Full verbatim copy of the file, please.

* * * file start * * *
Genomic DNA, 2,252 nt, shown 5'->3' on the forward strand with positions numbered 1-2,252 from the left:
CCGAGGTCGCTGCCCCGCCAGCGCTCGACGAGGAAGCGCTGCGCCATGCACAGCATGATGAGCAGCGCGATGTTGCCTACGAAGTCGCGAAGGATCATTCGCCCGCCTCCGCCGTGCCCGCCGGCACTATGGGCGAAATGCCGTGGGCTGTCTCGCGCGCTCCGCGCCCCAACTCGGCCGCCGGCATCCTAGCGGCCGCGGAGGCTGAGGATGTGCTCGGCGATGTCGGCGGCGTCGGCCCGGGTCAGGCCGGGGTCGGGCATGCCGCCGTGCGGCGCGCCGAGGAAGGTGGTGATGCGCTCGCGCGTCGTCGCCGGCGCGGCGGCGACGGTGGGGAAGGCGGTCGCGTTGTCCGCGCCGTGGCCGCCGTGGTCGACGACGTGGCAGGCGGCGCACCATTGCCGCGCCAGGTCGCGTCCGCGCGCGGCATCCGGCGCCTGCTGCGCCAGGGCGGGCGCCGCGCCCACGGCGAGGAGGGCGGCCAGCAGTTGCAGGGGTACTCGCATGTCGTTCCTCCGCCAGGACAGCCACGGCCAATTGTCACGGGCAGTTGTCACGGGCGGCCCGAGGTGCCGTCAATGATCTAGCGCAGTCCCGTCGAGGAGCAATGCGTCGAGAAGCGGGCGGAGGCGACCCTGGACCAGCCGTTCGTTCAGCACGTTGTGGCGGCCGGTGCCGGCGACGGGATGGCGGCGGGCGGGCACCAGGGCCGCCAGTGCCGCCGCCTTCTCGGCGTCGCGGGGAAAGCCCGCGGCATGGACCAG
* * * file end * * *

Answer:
Genomic DNA, 2,252 nt, shown 5'->3' on the forward strand with positions numbered 1-2,252 from the left:
CCGAGGTCGCTGCCCCGCCAGCGCTCGACGAGGAAGCGCTGCGCCATGCACAGCATGATGAGCAGCGCGATGTTGCCTACGAAGTCGCGAAGGATCATTCGCCCGCCTCCGCCGTGCCCGCCGGCACTATGGGCGAAATGCCGTGGGCTGTCTCGCGCGCTCCGCGCCCCAACTCGGCCGCCGGCATCCTAGCGGCCGCGGAGGCTGAGGATGTGCTCGGCGATGTCGGCGGCGTCGGCCCGGGTCAGGCCGGGGTCGGGCATGCCGCCGTGCGGCGCGCCGAGGAAGGTGGTGATGCGCTCGCGCGTCGTCGCCGGCGCGGCGGCGACGGTGGGGAAGGCGGTCGCGTTGTCCGCGCCGTGGCCGCCGTGGTCGACGACGTGGCAGGCGGCGCACCATTGCCGCGCCAGGTCGCGTCCGCGCGCGGCATCCGGCGCCTGCTGCGCCAGGGCGGGCGCCGCGCCCACGGCGAGGAGGGCGGCCAGCAGTTGCAGGGGTACTCGCATGTCGTTCCTCCGCCAGGACAGCCACGGCCAATTGTCACGGGCAGTTGTCACGGGCGGCCCGAGGTGCCGTCAATGATCTAGCGCAGTCCCGTCGAGGAGCAATGCGTCGAGAAGCGGGCGGAGGCGACCCTGGACCAGCCGTTCGTTCAGCACGTTGTGGCGGCCGGTGCCGGCGACGGGATGGCGGCGGGCGGGCACCAGGGCCGCCAGTGCCGCCGCCTTCTCGGCGTCGCGGGGAAAGCCCGCGGCATGGACCAG